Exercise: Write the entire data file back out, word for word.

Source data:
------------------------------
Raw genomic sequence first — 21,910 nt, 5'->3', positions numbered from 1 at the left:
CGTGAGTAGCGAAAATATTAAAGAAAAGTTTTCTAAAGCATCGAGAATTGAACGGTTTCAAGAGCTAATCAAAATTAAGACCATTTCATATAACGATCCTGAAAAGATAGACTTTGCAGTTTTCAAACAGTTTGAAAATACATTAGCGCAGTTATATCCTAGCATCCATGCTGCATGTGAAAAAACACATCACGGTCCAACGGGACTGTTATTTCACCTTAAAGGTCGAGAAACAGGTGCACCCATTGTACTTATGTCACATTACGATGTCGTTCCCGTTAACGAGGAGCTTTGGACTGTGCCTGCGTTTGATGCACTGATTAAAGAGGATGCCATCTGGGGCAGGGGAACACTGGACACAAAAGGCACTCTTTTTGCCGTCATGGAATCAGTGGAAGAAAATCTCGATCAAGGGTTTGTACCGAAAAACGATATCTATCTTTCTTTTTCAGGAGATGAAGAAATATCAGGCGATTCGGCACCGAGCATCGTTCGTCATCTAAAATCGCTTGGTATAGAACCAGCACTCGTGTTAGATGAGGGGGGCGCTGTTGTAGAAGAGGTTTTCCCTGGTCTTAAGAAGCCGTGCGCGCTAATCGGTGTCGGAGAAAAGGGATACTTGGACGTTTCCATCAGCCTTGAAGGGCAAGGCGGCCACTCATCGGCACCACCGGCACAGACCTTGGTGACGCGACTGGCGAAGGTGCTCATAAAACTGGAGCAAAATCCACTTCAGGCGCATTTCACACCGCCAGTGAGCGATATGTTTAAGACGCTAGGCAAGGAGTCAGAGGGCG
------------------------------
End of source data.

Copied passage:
Raw genomic sequence first — 21,910 nt, 5'->3', positions numbered from 1 at the left:
CGTGAGTAGCGAAAATATTAAAGAAAAGTTTTCTAAAGCATCGAGAATTGAACGGTTTCAAGAGCTAATCAAAATTAAGACCATTTCATATAACGATCCTGAAAAGATAGACTTTGCAGTTTTCAAACAGTTTGAAAATACATTAGCGCAGTTATATCCTAGCATCCATGCTGCATGTGAAAAAACACATCACGGTCCAACGGGACTGTTATTTCACCTTAAAGGTCGAGAAACAGGTGCACCCATTGTACTTATGTCACATTACGATGTCGTTCCCGTTAACGAGGAGCTTTGGACTGTGCCTGCGTTTGATGCACTGATTAAAGAGGATGCCATCTGGGGCAGGGGAACACTGGACACAAAAGGCACTCTTTTTGCCGTCATGGAATCAGTGGAAGAAAATCTCGATCAAGGGTTTGTACCGAAAAACGATATCTATCTTTCTTTTTCAGGAGATGAAGAAATATCAGGCGATTCGGCACCGAGCATCGTTCGTCATCTAAAATCGCTTGGTATAGAACCAGCACTCGTGTTAGATGAGGGGGGCGCTGTTGTAGAAGAGGTTTTCCCTGGTCTTAAGAAGCCGTGCGCGCTAATCGGTGTCGGAGAAAAGGGATACTTGGACGTTTCCATCAGCCTTGAAGGGCAAGGCGGCCACTCATCGGCACCACCGGCACAGACCTTGGTGACGCGACTGGCGAAGGTGCTCATAAAACTGGAGCAAAATCCACTTCAGGCGCATTTCACACCGCCAGTGAGCGATATGTTTAAGACGCTAGGCAAGGAGTCAGAGGGCG